Colleen M. Kelley
Bio: Colleen M. Kelley is an academic researcher from Florida State University. The author has contributed to research in topics: Recall & Cognition. The author has an hindex of 26, co-authored 35 publications receiving 4396 citations. Previous affiliations of Colleen M. Kelley include Macalester College & Williams College.
TL;DR: This article found that the false fame effect can be misinterpreted as fame and the familiarity of a name produced by its prior presentation can mislead people into viewing it as a sign of fame.
Abstract: The familiarity of names produced by their prior presentation can be misinterprete d as fame. We used this false fame effect to separately study the effects of divided attention on familiarity versus conscious recollection. In a first experiment, famous and nonfamous names were presented to be read under conditions of full vs. divided attention. Divided attention greatly reduced later recognition memory performance but had no effect on gains in familiarity as measured by fame judgments. In later experiments, we placed recognition memory and familiarity in opposition by presenting only nonfamous names to be read in the first phase. Recognizing a name as earlier read on the later fame test allowed Ss to be certain that it was nonfamous. Divided attention at study or during the fame test reduced list recognition performance but had no effect on familiarity. We conclude that conscious recollection is an attention-demanding act that is separate from assessing familiarity. Folk wisdom suggests that we benefit from experience by consciously remembering those experiences and applying the knowledge gained from them to the current situation. In contrast, research shows that many effects of prior experience on later performance can occur independently of the ability to consciously recollect the experience (see Richardson-Klavehn & Bjork, 1988, for a review). In this article, we provide further evidence that the past can be used to influence present performance without the intervention of conscious recollection. We show that divided attention, in comparison with full attention, can radically reduce a person's ability to recognize an item as previously presented while leaving intact the effects of that prior presentation on judgment. Furthermore, this potential for unconscious influence of the past leads to a role for conscious recollection that is directly counter to that advanced by folk wisdom. Rather than being a prerequisite for producing effects of the past, conscious recollection can be a means of escaping misleading effects of the past. The task that we used required subjects to judge whether a name was famous. In the first phase of each experiment, people read a list of names. Then those old names were mixed with new famous and new nonfamous names in a test of fame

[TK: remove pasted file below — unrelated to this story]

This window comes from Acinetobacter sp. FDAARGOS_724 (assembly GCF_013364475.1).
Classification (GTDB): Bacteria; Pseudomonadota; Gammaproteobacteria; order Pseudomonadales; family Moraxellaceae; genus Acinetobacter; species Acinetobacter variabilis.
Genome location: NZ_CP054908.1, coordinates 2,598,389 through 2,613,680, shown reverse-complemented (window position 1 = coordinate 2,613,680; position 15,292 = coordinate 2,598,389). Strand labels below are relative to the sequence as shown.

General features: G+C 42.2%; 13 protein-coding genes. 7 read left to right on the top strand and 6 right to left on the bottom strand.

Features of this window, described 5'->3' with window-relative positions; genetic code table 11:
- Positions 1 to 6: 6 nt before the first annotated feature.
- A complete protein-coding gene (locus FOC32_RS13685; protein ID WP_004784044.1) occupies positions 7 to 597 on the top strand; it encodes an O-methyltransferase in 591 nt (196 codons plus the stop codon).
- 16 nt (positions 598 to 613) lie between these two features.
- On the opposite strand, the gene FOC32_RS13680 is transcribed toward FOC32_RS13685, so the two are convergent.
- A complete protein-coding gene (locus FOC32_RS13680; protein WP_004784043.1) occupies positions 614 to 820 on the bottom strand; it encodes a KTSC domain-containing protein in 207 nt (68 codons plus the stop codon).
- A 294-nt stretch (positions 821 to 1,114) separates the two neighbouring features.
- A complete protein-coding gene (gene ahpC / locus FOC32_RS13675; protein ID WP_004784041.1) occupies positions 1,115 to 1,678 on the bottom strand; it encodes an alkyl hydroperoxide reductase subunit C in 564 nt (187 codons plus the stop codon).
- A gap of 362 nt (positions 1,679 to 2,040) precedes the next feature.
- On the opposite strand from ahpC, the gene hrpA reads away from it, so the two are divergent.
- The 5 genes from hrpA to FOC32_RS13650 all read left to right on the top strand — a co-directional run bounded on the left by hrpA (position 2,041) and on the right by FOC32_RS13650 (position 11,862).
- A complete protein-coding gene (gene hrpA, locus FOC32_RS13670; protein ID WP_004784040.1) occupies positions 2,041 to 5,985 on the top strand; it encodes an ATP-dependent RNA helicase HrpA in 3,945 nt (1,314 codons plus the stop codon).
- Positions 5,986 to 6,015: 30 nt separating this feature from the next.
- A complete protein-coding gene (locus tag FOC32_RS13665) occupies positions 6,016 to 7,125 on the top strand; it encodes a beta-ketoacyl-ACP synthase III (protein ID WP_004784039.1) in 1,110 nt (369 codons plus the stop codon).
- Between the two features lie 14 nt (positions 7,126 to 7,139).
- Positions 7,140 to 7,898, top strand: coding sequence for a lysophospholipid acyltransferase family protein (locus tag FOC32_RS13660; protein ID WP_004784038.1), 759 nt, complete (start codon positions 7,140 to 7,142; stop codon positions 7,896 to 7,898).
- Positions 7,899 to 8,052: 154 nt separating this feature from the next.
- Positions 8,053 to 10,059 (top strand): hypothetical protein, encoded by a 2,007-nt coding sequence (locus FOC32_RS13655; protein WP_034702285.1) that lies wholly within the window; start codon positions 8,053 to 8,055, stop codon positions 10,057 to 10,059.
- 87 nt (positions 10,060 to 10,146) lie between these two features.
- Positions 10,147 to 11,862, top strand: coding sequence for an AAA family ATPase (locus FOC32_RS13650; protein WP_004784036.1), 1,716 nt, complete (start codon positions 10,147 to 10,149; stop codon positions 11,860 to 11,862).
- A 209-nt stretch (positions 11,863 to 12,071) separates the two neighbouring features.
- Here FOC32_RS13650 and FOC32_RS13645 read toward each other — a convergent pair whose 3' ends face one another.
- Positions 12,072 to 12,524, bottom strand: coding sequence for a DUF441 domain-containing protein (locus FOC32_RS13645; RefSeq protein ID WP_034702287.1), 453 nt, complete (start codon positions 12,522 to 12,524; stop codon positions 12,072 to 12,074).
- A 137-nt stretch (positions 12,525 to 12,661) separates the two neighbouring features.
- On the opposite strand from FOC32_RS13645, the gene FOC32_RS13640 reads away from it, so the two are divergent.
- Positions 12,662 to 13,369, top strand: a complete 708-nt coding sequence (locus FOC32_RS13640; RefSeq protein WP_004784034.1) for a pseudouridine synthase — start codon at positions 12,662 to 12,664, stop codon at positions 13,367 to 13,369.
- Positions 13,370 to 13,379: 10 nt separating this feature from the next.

TL;DR: The authors found that people may escape the unconscious effects of misleading information by recollecting its source, raising the criterion level of familiarity required for judgments of fame, or by changing from familiarity to a more analytic basis for judgment.
Abstract: Nonfamous names presented once in an experiment are mistakenly judged as famous 24 hr later. On an immediate test, no such false fame occurs. This phenomenon parallels the sleeper effect found in studies of persuasion. People may escape the unconscious effects of misleading information by recollecting its source, raising the criterion level of familiarity required for judgments of fame, or by changing from familiarity to a more analytic basis for judgment. These strategies place constraints on the likelihood of sleeper effects. We discuss these results as the unconscious use of the past as a tool vs its conscious use as an object of reflection. Conscious recollection of the source of information does not always occur spontaneously when information is used as a tool in judgment. Rather, conscious recollection is a separate act.